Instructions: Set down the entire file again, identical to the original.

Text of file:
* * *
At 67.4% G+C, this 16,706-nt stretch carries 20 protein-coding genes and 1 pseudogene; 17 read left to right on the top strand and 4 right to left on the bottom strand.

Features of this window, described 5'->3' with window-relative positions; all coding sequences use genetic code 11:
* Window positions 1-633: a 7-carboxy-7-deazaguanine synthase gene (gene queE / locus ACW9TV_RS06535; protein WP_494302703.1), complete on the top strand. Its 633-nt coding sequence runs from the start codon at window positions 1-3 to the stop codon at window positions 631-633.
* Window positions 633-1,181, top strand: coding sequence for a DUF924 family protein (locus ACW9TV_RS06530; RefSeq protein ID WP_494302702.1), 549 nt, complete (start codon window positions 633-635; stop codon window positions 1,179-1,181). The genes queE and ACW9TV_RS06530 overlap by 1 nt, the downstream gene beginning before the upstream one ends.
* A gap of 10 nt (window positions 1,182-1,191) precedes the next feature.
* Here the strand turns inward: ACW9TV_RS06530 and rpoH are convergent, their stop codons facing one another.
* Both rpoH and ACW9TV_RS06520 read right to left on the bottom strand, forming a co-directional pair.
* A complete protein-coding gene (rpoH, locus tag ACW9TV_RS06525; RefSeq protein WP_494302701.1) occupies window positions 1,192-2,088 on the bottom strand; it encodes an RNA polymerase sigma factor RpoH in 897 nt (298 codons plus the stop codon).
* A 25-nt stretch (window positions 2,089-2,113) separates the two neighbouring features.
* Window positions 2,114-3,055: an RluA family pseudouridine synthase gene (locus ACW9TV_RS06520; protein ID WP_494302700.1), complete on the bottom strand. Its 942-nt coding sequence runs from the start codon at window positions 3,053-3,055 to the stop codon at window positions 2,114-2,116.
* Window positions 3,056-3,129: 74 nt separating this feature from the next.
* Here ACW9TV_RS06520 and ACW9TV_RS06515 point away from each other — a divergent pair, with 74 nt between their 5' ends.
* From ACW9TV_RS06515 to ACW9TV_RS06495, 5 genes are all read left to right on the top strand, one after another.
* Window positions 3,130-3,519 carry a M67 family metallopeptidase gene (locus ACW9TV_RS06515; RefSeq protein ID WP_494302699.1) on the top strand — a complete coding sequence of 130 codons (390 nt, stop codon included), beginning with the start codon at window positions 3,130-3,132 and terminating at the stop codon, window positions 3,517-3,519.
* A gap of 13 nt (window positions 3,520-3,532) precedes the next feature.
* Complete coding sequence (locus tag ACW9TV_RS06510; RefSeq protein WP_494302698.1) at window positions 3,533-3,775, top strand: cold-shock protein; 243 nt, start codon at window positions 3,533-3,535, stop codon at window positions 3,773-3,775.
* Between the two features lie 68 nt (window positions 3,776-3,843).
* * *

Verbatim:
At 67.4% G+C, this 16,706-nt stretch carries 20 protein-coding genes and 1 pseudogene; 17 read left to right on the top strand and 4 right to left on the bottom strand.

Features of this window, described 5'->3' with window-relative positions; all coding sequences use genetic code 11:
* Window positions 1-633: a 7-carboxy-7-deazaguanine synthase gene (gene queE / locus ACW9TV_RS06535; protein WP_494302703.1), complete on the top strand. Its 633-nt coding sequence runs from the start codon at window positions 1-3 to the stop codon at window positions 631-633.
* Window positions 633-1,181, top strand: coding sequence for a DUF924 family protein (locus ACW9TV_RS06530; RefSeq protein ID WP_494302702.1), 549 nt, complete (start codon window positions 633-635; stop codon window positions 1,179-1,181). The genes queE and ACW9TV_RS06530 overlap by 1 nt, the downstream gene beginning before the upstream one ends.
* A gap of 10 nt (window positions 1,182-1,191) precedes the next feature.
* Here the strand turns inward: ACW9TV_RS06530 and rpoH are convergent, their stop codons facing one another.
* Both rpoH and ACW9TV_RS06520 read right to left on the bottom strand, forming a co-directional pair.
* A complete protein-coding gene (rpoH, locus tag ACW9TV_RS06525; RefSeq protein WP_494302701.1) occupies window positions 1,192-2,088 on the bottom strand; it encodes an RNA polymerase sigma factor RpoH in 897 nt (298 codons plus the stop codon).
* A 25-nt stretch (window positions 2,089-2,113) separates the two neighbouring features.
* Window positions 2,114-3,055: an RluA family pseudouridine synthase gene (locus ACW9TV_RS06520; protein ID WP_494302700.1), complete on the bottom strand. Its 942-nt coding sequence runs from the start codon at window positions 3,053-3,055 to the stop codon at window positions 2,114-2,116.
* Window positions 3,056-3,129: 74 nt separating this feature from the next.
* Here ACW9TV_RS06520 and ACW9TV_RS06515 point away from each other — a divergent pair, with 74 nt between their 5' ends.
* From ACW9TV_RS06515 to ACW9TV_RS06495, 5 genes are all read left to right on the top strand, one after another.
* Window positions 3,130-3,519 carry a M67 family metallopeptidase gene (locus ACW9TV_RS06515; RefSeq protein ID WP_494302699.1) on the top strand — a complete coding sequence of 130 codons (390 nt, stop codon included), beginning with the start codon at window positions 3,130-3,132 and terminating at the stop codon, window positions 3,517-3,519.
* A gap of 13 nt (window positions 3,520-3,532) precedes the next feature.
* Complete coding sequence (locus tag ACW9TV_RS06510; RefSeq protein WP_494302698.1) at window positions 3,533-3,775, top strand: cold-shock protein; 243 nt, start codon at window positions 3,533-3,535, stop codon at window positions 3,773-3,775.
* Between the two features lie 68 nt (window positions 3,776-3,843).